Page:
by 4cfp | August 9, 2012 5:36 pm
A La Plata County resident is undergoing rabies vaccinations due to a bat bite the afternoon of Aug. 5 at the Cundis Park (BMX track) by the Animas River, according to a press release from the San Juan Basin Health Department. Individuals who were at that park on that day and may have had direct contact with a bat are asked to call San Juan Basin Health at 335-2028. While the bat was not available for testing, the bat’s behavior for that time of day is very unusual and regional epidemiologists deemed it highly likely that the bat was rabid. Rabies has a typical incubation period of one to three months. If you have been exposed, rabies vaccinations would be strongly recommended. Signs have been posted at the park.
Rabies is an infectious viral disease that affects the nervous system of humans and other mammals. It is fatal if untreated. People get rabies from the bite of a rabies-infected animal. Any wild mammal, such as raccoon, skunk, fox, coyote or bat can have rabies and transmit it to people through a bite. Bats are by far the most common carriers of rabies in this area. So far this year three bats have tested positive for rabies in our area.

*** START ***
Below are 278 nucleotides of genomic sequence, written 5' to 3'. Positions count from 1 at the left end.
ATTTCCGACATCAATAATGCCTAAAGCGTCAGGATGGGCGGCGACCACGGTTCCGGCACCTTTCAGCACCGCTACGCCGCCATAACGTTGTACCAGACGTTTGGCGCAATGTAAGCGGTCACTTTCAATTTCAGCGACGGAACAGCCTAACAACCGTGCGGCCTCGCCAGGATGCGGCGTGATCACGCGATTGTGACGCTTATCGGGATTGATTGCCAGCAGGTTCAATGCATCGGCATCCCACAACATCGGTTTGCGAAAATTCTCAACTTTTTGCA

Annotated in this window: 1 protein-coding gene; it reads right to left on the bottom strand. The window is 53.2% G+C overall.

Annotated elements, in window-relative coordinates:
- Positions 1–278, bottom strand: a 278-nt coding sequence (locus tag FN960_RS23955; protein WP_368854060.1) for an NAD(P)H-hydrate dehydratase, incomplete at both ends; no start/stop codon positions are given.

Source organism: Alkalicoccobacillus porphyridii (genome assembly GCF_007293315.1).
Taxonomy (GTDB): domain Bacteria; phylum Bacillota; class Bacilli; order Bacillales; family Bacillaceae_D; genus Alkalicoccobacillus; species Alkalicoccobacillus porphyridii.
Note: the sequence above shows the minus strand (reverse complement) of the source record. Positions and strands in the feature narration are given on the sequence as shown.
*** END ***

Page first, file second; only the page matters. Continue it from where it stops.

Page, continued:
If you think you have been exposed, it’s recommended that you safely capture the suspect bat or animal for testing. San Juan Basin Health usually gets results back within 24 hours and the test is $65 – far less costly than a series of rabies vaccinations. Heavy gloves are recommended. Further instructions are available at: sjbhd.org/rabies. If the suspect animal is not available for testing, the epidemiologist will determine if the preventative rabies vaccination series is prudent. Over the last two years, the health department recommended to 11 individuals that they get the preventative rabies vaccine.
Individuals are urged to keep their pets and livestock current for rabies vaccination to protect them and your family. Please contact your veterinarian for more information.
Learn more: To learn more about rabies and precautions and what to teach your children, visit www.cdc.gov/rabies.
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